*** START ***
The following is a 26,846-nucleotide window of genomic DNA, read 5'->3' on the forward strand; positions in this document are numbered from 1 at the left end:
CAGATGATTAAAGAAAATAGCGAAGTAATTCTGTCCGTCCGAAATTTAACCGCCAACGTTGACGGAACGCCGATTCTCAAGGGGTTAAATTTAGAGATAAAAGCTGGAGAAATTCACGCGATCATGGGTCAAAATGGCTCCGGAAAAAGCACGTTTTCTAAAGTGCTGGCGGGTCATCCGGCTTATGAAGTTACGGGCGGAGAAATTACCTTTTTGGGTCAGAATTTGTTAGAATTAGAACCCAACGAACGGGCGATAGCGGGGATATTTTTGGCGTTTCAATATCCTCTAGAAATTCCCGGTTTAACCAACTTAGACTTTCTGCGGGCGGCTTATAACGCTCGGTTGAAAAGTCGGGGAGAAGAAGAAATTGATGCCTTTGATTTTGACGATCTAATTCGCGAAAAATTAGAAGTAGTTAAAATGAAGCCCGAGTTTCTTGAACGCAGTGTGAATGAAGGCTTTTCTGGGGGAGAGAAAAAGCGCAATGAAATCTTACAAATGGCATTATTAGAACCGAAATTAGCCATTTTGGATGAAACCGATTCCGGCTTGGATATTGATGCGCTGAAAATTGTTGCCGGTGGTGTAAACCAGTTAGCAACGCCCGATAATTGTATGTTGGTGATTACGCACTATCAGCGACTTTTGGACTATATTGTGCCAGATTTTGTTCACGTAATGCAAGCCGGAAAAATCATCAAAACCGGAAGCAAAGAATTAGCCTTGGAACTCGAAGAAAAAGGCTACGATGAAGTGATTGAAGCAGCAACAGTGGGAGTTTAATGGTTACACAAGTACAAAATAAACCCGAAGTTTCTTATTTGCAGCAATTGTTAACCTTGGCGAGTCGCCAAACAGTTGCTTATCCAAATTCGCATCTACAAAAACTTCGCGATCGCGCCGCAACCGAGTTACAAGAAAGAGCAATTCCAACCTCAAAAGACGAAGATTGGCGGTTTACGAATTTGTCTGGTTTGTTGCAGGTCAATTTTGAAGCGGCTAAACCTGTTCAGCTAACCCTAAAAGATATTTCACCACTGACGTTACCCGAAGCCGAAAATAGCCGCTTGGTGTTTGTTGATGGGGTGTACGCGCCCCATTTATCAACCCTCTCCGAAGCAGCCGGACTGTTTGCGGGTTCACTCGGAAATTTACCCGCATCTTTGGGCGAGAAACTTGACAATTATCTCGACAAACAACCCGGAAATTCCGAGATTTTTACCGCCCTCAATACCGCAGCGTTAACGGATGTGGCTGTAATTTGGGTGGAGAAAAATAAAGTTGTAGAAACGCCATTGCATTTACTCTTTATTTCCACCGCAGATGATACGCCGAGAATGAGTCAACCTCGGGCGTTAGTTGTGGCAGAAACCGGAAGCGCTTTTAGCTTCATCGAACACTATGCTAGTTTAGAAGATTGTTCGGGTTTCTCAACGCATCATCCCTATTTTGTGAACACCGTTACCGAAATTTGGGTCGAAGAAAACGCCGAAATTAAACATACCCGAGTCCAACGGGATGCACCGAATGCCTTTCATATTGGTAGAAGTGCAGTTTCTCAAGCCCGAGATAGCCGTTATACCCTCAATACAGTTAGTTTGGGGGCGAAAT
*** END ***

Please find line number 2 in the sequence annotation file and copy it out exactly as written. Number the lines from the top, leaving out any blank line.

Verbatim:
CAGATGATTAAAGAAAATAGCGAAGTAATTCTGTCCGTCCGAAATTTAACCGCCAACGTTGACGGAACGCCGATTCTCAAGGGGTTAAATTTAGAGATAAAAGCTGGAGAAATTCACGCGATCATGGGTCAAAATGGCTCCGGAAAAAGCACGTTTTCTAAAGTGCTGGCGGGTCATCCGGCTTATGAAGTTACGGGCGGAGAAATTACCTTTTTGGGTCAGAATTTGTTAGAATTAGAACCCAACGAACGGGCGATAGCGGGGATATTTTTGGCGTTTCAATATCCTCTAGAAATTCCCGGTTTAACCAACTTAGACTTTCTGCGGGCGGCTTATAACGCTCGGTTGAAAAGTCGGGGAGAAGAAGAAATTGATGCCTTTGATTTTGACGATCTAATTCGCGAAAAATTAGAAGTAGTTAAAATGAAGCCCGAGTTTCTTGAACGCAGTGTGAATGAAGGCTTTTCTGGGGGAGAGAAAAAGCGCAATGAAATCTTACAAATGGCATTATTAGAACCGAAATTAGCCATTTTGGATGAAACCGATTCCGGCTTGGATATTGATGCGCTGAAAATTGTTGCCGGTGGTGTAAACCAGTTAGCAACGCCCGATAATTGTATGTTGGTGATTACGCACTATCAGCGACTTTTGGACTATATTGTGCCAGATTTTGTTCACGTAATGCAAGCCGGAAAAATCATCAAAACCGGAAGCAAAGAATTAGCCTTGGAACTCGAAGAAAAAGGCTACGATGAAGTGATTGAAGCAGCAACAGTGGGAGTTTAATGGTTACACAAGTACAAAATAAACCCGAAGTTTCTTATTTGCAGCAATTGTTAACCTTGGCGAGTCGCCAAACAGTTGCTTATCCAAATTCGCATCTACAAAAACTTCGCGATCGCGCCGCAACCGAGTTACAAGAAAGAGCAATTCCAACCTCAAAAGACGAAGATTGGCGGTTTACGAATTTGTCTGGTTTGTTGCAGGTCAATTTTGAAGCGGCTAAACCTGTTCAGCTAACCCTAAAAGATATTTCACCACTGACGTTACCCGAAGCCGAAAATAGCCGCTTGGTGTTTGTTGATGGGGTGTACGCGCCCCATTTATCAACCCTCTCCGAAGCAGCCGGACTGTTTGCGGGTTCACTCGGAAATTTACCCGCATCTTTGGGCGAGAAACTTGACAATTATCTCGACAAACAACCCGGAAATTCCGAGATTTTTACCGCCCTCAATACCGCAGCGTTAACGGATGTGGCTGTAATTTGGGTGGAGAAAAATAAAGTTGTAGAAACGCCATTGCATTTACTCTTTATTTCCACCGCAGATGATACGCCGAGAATGAGTCAACCTCGGGCGTTAGTTGTGGCAGAAACCGGAAGCGCTTTTAGCTTCATCGAACACTATGCTAGTTTAGAAGATTGTTCGGGTTTCTCAACGCATCATCCCTATTTTGTGAACACCGTTACCGAAATTTGGGTCGAAGAAAACGCCGAAATTAAACATACCCGAGTCCAACGGGATGCACCGAATGCCTTTCATATTGGTAGAAGTGCAGTTTCTCAAGCCCGAGATAGCCGTTATACCCTCAATACAGTTAGTTTGGGGGCGAAAT